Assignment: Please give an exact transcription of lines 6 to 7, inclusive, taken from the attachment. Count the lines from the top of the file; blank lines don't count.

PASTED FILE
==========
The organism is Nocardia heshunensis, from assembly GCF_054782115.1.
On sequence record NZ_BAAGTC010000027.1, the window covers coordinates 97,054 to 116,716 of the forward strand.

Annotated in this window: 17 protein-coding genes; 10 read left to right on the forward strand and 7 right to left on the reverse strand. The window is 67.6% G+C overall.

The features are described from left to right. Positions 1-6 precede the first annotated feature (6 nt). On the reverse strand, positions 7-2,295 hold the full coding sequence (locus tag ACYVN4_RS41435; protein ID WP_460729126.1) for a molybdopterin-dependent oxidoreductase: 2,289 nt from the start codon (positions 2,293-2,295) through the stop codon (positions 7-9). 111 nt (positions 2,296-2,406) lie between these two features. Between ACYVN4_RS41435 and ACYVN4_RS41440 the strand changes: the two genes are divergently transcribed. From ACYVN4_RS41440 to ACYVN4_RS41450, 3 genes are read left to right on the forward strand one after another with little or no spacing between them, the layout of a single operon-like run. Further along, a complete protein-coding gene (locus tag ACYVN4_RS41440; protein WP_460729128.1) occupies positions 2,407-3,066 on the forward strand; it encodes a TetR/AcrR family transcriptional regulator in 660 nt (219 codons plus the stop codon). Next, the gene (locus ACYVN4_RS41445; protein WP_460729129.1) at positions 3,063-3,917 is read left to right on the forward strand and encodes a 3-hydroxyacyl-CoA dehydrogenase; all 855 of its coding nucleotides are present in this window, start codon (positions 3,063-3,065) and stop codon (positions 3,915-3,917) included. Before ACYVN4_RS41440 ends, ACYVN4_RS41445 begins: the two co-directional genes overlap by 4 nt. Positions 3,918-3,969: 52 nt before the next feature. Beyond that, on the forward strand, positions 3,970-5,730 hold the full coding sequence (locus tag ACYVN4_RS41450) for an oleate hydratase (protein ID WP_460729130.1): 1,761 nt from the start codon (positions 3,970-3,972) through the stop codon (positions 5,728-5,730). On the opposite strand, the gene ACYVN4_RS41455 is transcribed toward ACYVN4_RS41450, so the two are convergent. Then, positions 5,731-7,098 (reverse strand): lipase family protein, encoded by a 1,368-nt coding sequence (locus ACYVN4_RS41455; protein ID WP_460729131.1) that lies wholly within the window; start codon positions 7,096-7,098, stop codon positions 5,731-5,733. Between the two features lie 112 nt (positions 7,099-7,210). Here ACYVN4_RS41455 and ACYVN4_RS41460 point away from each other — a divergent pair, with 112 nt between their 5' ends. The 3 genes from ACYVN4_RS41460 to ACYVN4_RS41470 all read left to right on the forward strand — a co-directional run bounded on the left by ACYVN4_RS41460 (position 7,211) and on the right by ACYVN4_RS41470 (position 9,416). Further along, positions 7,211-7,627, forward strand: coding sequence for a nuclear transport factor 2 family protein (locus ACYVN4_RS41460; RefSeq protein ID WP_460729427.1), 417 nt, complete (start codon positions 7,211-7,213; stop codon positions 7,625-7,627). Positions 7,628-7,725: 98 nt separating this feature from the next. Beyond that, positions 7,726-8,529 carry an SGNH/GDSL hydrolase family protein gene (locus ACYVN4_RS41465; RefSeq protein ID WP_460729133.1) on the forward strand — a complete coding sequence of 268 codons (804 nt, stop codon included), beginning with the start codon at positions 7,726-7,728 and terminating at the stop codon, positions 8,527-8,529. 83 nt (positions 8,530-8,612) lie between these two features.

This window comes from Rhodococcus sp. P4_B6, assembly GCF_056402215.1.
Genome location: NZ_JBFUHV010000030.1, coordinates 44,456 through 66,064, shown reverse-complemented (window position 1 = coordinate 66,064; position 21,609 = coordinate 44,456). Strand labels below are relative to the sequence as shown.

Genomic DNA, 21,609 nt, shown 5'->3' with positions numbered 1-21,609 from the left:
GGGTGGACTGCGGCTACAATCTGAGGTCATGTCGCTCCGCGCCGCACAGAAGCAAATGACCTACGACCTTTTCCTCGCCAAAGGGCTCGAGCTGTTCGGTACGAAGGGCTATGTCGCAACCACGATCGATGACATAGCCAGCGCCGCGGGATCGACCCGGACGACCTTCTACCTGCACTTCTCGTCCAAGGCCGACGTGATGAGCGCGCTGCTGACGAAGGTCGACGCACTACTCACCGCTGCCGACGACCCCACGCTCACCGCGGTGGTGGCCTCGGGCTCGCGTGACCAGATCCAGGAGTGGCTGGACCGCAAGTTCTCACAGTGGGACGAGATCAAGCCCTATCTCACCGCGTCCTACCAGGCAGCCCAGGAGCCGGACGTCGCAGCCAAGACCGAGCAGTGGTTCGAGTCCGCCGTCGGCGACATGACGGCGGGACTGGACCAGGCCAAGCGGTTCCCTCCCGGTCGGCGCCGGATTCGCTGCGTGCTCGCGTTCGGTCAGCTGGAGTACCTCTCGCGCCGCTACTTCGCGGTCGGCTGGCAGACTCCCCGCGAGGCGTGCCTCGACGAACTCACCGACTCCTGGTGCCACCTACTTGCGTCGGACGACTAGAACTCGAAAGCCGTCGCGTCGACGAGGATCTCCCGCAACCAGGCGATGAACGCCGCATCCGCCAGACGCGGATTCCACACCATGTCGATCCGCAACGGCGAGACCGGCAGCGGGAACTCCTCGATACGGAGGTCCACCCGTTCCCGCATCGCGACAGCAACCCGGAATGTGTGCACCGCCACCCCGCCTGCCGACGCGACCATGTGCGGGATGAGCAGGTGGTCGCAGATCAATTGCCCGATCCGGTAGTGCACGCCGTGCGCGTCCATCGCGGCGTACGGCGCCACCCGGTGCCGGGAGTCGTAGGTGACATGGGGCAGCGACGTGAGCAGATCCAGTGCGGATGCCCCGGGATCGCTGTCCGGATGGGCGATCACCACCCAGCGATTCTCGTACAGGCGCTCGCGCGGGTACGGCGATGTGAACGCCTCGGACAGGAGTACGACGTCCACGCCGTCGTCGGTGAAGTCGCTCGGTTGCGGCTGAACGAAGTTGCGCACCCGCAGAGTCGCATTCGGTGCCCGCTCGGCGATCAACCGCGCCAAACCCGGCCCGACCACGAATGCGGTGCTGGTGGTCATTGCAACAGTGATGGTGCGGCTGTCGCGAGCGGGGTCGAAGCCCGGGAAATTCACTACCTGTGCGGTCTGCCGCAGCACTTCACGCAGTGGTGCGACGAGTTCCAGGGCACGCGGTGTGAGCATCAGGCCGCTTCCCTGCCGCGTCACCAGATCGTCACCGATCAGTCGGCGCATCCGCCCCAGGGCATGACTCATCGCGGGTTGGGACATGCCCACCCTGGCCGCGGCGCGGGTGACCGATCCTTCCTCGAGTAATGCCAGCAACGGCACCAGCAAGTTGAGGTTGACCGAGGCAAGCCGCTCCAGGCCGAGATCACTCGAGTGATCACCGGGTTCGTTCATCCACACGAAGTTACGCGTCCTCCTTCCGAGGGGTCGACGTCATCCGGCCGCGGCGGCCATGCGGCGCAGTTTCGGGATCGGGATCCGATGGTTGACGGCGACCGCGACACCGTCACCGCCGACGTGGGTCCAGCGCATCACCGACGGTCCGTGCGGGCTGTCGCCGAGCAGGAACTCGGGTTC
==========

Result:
Genome location: NZ_JBFUHV010000030.1, coordinates 44,456 through 66,064, shown reverse-complemented (window position 1 = coordinate 66,064; position 21,609 = coordinate 44,456). Strand labels below are relative to the sequence as shown.

Genomic DNA, 21,609 nt, shown 5'->3' with positions numbered 1-21,609 from the left: